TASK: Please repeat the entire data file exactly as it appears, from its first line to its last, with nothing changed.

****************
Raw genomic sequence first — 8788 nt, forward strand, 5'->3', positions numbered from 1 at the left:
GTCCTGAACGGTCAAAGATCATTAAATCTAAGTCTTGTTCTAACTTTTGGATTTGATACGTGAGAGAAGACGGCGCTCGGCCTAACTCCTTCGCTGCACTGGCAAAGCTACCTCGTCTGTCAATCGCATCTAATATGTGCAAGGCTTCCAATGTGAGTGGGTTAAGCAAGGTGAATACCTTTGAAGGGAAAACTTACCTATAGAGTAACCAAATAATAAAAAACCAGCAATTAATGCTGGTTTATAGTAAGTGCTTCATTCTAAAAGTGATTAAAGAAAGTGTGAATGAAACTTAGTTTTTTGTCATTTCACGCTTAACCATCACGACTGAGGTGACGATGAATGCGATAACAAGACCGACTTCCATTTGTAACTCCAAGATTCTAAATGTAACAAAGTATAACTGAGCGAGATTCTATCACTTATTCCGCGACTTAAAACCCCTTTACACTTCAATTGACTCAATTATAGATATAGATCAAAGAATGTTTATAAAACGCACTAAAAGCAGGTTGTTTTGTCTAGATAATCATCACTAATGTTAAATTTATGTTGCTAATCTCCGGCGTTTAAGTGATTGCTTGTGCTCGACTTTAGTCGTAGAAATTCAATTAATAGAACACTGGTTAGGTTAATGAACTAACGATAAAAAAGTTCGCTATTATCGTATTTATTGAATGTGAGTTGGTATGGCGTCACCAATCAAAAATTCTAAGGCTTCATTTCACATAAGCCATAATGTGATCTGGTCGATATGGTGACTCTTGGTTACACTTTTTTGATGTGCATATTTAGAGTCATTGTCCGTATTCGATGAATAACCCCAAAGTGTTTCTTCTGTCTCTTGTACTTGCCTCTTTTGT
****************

Raw genomic sequence first — 8788 nt, forward strand, 5'->3', positions numbered from 1 at the left:
GTCCTGAACGGTCAAAGATCATTAAATCTAAGTCTTGTTCTAACTTTTGGATTTGATACGTGAGAGAAGACGGCGCTCGGCCTAACTCCTTCGCTGCACTGGCAAAGCTACCTCGTCTGTCAATCGCATCTAATATGTGCAAGGCTTCCAATGTGAGTGGGTTAAGCAAGGTGAATACCTTTGAAGGGAAAACTTACCTATAGAGTAACCAAATAATAAAAAACCAGCAATTAATGCTGGTTTATAGTAAGTGCTTCATTCTAAAAGTGATTAAAGAAAGTGTGAATGAAACTTAGTTTTTTGTCATTTCACGCTTAACCATCACGACTGAGGTGACGATGAATGCGATAACAAGACCGACTTCCATTTGTAACTCCAAGATTCTAAATGTAACAAAGTATAACTGAGCGAGATTCTATCACTTATTCCGCGACTTAAAACCCCTTTACACTTCAATTGACTCAATTATAGATATAGATCAAAGAATGTTTATAAAACGCACTAAAAGCAGGTTGTTTTGTCTAGATAATCATCACTAATGTTAAATTTATGTTGCTAATCTCCGGCGTTTAAGTGATTGCTTGTGCTCGACTTTAGTCGTAGAAATTCAATTAATAGAACACTGGTTAGGTTAATGAACTAACGATAAAAAAGTTCGCTATTATCGTATTTATTGAATGTGAGTTGGTATGGCGTCACCAATCAAAAATTCTAAGGCTTCATTTCACATAAGCCATAATGTGATCTGGTCGATATGGTGACTCTTGGTTACACTTTTTTGATGTGCATATTTAGAGTCATTGTCCGTATTCGATGAATAACCCCAAAGTGTTTCTTCTGTCTCTTGTACTTGCCTCTTTTGT